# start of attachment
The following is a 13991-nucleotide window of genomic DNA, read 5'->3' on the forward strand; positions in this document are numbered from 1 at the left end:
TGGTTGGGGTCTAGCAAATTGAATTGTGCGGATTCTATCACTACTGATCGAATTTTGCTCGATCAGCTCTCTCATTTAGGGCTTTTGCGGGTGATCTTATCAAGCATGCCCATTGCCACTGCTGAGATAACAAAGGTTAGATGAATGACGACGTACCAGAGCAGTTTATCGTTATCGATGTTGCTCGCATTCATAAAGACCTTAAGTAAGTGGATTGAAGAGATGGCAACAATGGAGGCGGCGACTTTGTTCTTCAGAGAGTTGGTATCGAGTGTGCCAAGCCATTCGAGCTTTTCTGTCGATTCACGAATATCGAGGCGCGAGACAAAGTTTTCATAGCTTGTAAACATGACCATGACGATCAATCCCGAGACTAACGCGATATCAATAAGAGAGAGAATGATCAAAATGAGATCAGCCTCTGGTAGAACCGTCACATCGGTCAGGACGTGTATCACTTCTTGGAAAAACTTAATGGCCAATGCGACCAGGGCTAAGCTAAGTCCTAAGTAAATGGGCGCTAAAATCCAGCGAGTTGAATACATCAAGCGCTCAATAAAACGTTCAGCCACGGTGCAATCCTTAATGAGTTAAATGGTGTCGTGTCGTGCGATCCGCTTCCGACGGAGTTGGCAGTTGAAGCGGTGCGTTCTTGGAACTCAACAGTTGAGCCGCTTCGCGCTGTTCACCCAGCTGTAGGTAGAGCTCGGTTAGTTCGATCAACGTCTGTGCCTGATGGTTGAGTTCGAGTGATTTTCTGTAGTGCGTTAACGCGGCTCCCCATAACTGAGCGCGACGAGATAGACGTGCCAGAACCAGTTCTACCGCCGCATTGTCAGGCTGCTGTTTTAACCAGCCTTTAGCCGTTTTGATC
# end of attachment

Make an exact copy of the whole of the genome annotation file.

The following is a 13991-nucleotide window of genomic DNA, read 5'->3' on the forward strand; positions in this document are numbered from 1 at the left end:
TGGTTGGGGTCTAGCAAATTGAATTGTGCGGATTCTATCACTACTGATCGAATTTTGCTCGATCAGCTCTCTCATTTAGGGCTTTTGCGGGTGATCTTATCAAGCATGCCCATTGCCACTGCTGAGATAACAAAGGTTAGATGAATGACGACGTACCAGAGCAGTTTATCGTTATCGATGTTGCTCGCATTCATAAAGACCTTAAGTAAGTGGATTGAAGAGATGGCAACAATGGAGGCGGCGACTTTGTTCTTCAGAGAGTTGGTATCGAGTGTGCCAAGCCATTCGAGCTTTTCTGTCGATTCACGAATATCGAGGCGCGAGACAAAGTTTTCATAGCTTGTAAACATGACCATGACGATCAATCCCGAGACTAACGCGATATCAATAAGAGAGAGAATGATCAAAATGAGATCAGCCTCTGGTAGAACCGTCACATCGGTCAGGACGTGTATCACTTCTTGGAAAAACTTAATGGCCAATGCGACCAGGGCTAAGCTAAGTCCTAAGTAAATGGGCGCTAAAATCCAGCGAGTTGAATACATCAAGCGCTCAATAAAACGTTCAGCCACGGTGCAATCCTTAATGAGTTAAATGGTGTCGTGTCGTGCGATCCGCTTCCGACGGAGTTGGCAGTTGAAGCGGTGCGTTCTTGGAACTCAACAGTTGAGCCGCTTCGCGCTGTTCACCCAGCTGTAGGTAGAGCTCGGTTAGTTCGATCAACGTCTGTGCCTGATGGTTGAGTTCGAGTGATTTTCTGTAGTGCGTTAACGCGGCTCCCCATAACTGAGCGCGACGAGATAGACGTGCCAGAACCAGTTCTACCGCCGCATTGTCAGGCTGCTGTTTTAACCAGCCTTTAGCCGTTTTGATC